Tag Archive: spirit

Retreat Home

Conscious living. . .A buzz word in our modern, hyper-fast, race-to-the-finish-line society. People, by nature, seem to seek what they don’t already have, and we have romanticized the notion of slowing down to enjoy the view, lest life pass us by, but so few of us actually achieve a sense of conscious living.

I feel torn, several times a week, by differing value systems. Some gay men worship the body electric, and put all their focus, time, and energy into working out. That, indeed, is but a subset of the whole population, but I’m self-centered and vain enough to want other’s approval, even if it’s only for being in great shape. Then, there’s the value system of the small town, village really, in which I live. There, the greatest emphasis is placed on being a good person where you’re also encouraged to fit in and not make too many waves, and this can sometimes mean not being disagreeable–being liked. In this community, many diverse people are tolerated, but you certainly don’t want to stick out for being too progressive or controversial. Yet another group whose approval I court are the intellectuals and writers and the writing community at Northwestern as well as throughout the Chicagoland area. There’s a subtle sort of competition among my fellow MFA students to see who is the most talented and who has the most potential to go far.

Last, there is the Christian and Catholic community to which I have just come home on a visit, twenty years after I graduated. I went to a small, private, liberal arts Catholic school, St. John’s University, in upper Minnesota, about an hour and a half north of the Twin Cities. I am, in effect, on a retreat home, a retreat to my spiritual home.

I have, in the course of my life, wandered far from my spiritual roots, starting way back when I was a sophomore, and my former Resident Assistant, Chris Agnew, the student who oversaw our development and encouraged us to come to him with any questions, suffered an epileptic seizure and died in the shower early one morning. I really couldn’t reconcile the kind of God who would take away such a caring, loving young man so early in life. I couldn’t even make myself go to this funeral, held in the big abbey church where his life was celebrated. I didn’t want to celebrate his life; I wanted him still in my life. It was a real crisis in faith, compounded by my grappling with my sexual identity.

I have wandered far, over the years, from my roots, but now I am back for a vacation, and I get to look at the campus with new eyes. There is, indeed, an undeniable spiritual energy to the place, nestled among 2,700 acres and Lake Sagatagan, with a vibrant community of Benedictine monks and priests. St. Benedict was celebrated for the virtue of hospitality, and it is this openness and welcoming attitude that has brought me home, the long way around. I notice an innocence, a lack of jadedness, in the eyes of the summer students, and indeed, among the mentors on campus.

A simpler life is not necessarily a simple life, but this retreat has shown me that it’s okay to embrace a God of my understanding, even if it doesn’t fit the traditional Christian model, and still not be considered a cast out. I have spent so much time and energy trying to fit in among various communities, and now I sense is my chance to take two days to ask myself, who am I, where are my roots, where have I come from, and where am I going.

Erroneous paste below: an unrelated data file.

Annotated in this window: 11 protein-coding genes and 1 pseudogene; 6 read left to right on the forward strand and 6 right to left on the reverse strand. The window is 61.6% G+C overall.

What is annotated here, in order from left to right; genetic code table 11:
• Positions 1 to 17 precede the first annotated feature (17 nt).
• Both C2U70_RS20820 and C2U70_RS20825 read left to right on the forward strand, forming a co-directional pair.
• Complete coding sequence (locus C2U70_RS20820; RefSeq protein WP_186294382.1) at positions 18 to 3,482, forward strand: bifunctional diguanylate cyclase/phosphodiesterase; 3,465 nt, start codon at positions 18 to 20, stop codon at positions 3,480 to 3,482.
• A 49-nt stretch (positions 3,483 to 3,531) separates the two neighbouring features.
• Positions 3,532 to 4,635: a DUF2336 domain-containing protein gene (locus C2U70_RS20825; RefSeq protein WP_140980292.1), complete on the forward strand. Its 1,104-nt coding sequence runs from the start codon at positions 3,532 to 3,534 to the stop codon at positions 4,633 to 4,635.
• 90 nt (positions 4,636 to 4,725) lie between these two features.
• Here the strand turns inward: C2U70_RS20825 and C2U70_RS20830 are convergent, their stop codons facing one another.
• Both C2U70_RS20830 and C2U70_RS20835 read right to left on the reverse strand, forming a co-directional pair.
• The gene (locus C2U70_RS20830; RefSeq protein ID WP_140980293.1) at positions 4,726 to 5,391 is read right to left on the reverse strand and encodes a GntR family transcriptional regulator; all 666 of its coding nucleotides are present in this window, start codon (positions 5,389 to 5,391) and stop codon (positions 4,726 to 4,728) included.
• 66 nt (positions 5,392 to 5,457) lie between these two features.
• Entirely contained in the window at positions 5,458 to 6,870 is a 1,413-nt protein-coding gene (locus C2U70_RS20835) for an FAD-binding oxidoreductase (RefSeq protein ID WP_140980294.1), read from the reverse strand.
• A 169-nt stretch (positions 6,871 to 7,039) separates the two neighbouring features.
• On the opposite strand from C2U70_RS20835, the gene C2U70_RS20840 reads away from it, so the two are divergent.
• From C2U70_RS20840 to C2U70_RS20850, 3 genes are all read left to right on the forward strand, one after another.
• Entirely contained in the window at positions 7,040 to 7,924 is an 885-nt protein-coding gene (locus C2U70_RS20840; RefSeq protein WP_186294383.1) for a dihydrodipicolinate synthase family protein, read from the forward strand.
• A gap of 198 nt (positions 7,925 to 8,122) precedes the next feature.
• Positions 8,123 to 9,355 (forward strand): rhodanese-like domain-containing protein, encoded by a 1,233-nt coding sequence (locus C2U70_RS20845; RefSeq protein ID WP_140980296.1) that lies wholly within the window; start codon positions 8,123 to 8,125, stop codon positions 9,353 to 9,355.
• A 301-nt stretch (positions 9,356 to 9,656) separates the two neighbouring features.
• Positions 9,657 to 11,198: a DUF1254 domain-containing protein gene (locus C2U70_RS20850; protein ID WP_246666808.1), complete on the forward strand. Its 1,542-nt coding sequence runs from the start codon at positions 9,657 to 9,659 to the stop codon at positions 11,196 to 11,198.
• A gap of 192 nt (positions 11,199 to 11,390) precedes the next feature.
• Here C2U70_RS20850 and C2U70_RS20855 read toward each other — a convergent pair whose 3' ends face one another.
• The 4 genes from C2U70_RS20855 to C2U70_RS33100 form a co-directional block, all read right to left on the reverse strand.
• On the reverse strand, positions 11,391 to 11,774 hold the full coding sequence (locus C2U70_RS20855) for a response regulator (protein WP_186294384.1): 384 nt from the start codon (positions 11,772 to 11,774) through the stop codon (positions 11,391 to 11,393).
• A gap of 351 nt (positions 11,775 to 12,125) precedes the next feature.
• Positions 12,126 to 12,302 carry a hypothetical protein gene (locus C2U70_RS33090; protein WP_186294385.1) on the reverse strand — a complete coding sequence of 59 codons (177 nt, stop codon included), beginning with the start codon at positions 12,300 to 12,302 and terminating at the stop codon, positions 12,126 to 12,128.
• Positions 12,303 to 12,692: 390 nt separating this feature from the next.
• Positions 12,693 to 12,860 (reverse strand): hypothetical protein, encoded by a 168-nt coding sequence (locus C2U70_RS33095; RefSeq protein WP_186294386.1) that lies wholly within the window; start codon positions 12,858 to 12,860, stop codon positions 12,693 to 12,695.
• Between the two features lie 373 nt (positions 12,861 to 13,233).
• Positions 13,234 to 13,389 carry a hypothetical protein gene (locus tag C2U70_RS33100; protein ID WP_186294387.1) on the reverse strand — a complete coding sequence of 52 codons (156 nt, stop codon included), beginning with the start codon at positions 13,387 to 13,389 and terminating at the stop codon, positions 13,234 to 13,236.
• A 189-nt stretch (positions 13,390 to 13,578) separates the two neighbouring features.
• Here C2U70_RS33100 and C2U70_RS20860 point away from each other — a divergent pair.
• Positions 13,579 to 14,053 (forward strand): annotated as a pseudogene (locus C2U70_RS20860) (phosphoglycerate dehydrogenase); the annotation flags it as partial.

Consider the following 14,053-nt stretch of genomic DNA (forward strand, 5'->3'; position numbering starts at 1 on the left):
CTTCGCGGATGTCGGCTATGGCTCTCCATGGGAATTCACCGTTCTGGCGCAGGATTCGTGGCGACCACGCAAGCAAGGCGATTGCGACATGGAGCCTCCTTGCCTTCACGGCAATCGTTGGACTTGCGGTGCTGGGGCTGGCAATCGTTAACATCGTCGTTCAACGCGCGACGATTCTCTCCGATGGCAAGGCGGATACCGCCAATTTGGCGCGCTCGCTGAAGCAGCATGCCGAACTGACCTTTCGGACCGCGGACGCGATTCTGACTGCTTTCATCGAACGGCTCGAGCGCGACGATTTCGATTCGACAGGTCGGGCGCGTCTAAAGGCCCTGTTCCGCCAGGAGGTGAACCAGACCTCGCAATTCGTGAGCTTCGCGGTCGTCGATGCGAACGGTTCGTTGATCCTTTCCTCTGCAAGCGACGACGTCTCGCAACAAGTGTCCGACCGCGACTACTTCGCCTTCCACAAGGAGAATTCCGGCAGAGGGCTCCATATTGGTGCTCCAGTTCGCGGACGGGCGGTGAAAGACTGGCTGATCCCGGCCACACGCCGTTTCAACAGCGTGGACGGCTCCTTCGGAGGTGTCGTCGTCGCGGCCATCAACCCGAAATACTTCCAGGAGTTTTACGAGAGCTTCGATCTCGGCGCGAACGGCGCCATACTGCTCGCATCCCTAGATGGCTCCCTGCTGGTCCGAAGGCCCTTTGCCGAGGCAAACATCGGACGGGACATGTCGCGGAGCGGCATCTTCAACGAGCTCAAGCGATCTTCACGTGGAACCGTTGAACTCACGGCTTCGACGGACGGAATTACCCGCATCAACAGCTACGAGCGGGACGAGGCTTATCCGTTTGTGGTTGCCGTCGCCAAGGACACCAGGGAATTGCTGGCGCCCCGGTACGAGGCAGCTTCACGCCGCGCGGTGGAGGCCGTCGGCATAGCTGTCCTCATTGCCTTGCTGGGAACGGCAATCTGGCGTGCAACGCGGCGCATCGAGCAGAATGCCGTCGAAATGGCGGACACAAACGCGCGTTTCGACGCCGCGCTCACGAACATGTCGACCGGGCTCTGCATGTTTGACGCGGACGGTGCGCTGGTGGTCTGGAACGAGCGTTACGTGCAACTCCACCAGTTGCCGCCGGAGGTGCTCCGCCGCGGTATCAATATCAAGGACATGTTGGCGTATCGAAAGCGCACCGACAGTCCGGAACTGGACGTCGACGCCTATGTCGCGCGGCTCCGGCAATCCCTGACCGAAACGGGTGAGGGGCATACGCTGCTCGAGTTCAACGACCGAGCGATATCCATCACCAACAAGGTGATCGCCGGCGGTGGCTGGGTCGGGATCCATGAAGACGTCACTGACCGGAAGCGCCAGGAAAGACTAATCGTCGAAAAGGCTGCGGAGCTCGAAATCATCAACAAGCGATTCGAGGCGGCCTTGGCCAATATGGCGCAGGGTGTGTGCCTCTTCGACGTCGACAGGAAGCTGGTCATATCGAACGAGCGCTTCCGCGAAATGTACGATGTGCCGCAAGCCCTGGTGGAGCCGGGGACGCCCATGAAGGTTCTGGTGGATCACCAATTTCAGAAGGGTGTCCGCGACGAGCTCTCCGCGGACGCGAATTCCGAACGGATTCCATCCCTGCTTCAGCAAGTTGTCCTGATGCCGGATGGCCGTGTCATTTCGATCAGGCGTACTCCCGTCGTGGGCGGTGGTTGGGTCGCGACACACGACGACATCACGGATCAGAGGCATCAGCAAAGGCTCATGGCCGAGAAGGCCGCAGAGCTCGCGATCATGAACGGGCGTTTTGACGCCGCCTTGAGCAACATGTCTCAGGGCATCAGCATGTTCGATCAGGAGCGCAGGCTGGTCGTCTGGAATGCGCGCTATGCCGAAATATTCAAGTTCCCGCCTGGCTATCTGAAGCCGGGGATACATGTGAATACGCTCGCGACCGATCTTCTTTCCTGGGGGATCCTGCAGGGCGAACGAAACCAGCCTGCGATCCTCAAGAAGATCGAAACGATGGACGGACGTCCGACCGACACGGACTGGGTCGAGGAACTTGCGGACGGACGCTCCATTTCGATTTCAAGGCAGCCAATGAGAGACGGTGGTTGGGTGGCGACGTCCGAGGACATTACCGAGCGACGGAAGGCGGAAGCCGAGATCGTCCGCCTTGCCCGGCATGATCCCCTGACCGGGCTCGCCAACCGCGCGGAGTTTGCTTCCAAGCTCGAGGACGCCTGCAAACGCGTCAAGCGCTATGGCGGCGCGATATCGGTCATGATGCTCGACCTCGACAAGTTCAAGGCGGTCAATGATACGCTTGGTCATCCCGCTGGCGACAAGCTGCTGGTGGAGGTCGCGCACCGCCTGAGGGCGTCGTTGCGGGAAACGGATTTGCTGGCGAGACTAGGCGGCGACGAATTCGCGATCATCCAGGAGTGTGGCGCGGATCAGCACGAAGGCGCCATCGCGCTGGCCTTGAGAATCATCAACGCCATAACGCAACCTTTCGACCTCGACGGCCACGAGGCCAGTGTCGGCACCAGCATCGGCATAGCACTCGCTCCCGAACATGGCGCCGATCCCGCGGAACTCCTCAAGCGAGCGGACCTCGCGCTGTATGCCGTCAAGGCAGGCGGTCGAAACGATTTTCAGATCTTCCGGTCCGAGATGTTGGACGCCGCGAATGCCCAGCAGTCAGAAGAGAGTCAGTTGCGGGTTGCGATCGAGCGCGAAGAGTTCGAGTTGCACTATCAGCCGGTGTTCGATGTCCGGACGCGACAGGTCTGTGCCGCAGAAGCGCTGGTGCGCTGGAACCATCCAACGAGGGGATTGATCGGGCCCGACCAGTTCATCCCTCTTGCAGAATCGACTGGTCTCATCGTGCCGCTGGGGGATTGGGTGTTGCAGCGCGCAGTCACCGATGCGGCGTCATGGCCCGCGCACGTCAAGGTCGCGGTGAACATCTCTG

Much peace to you. I seem to be finding a missing sense of quiet serenity and gratitude up here.


Our Deal With God

My two dogs are very much a part of my life, so much so that even if I were to start dating again (which seems somewhat dubious given my schedule), the man I date would have to make room for my Akita and Beagle on the bed.  The Beagle is quite particular and insists upon sleeping under the covers at the foot of the bed.  My Akita is a bit more understanding and will generally start out on the bed but move to the floor after an hour or so.

Our deal with God is that we get permission to love our animals with all our hearts, knowing all the time, however, that they will only live just so long, about as long as an adolescent.  What a raw deal!  I love both my dogs, but I have to confess that my Akita is, to me, a once in a lifetime kind of dog.  Perhaps it’s also your experience that you’ve had an animal who is, strangely enough, a role model to you.  A dog or cat which makes you want to be a better person, to scale the walls and use our precious little time on earth to make sure that what we do has meaning.  Sometimes an animal comes along who is irreplaceable.  I truly believe that no other dog will come along to make me forget my Akita.  I just know that we have a special bond that I doubt I will ever feel again.  The heart mourns, the heart goes on, but I believe I will never feel as close to anyone or anything else like I do Kierka.  She teaches me to face everyday fearlessly, and look for the many small joys in life as well as celebrating the big events too. 

Her greatest trait is that she has kind eyes, very soulful, almost as though you could see her spirit.  When my sister lost her dog a ways back, she was talking with her priest who told her that only humans have souls, but in his opinion, dogs have spirits which linger after they are gone.  I’ve heard a quote somewhere a while back that said, “You are only dead when no one remembers you anymore.”  I hope my animals will always be remembered the way the rest of my family will hopefully also be remembered.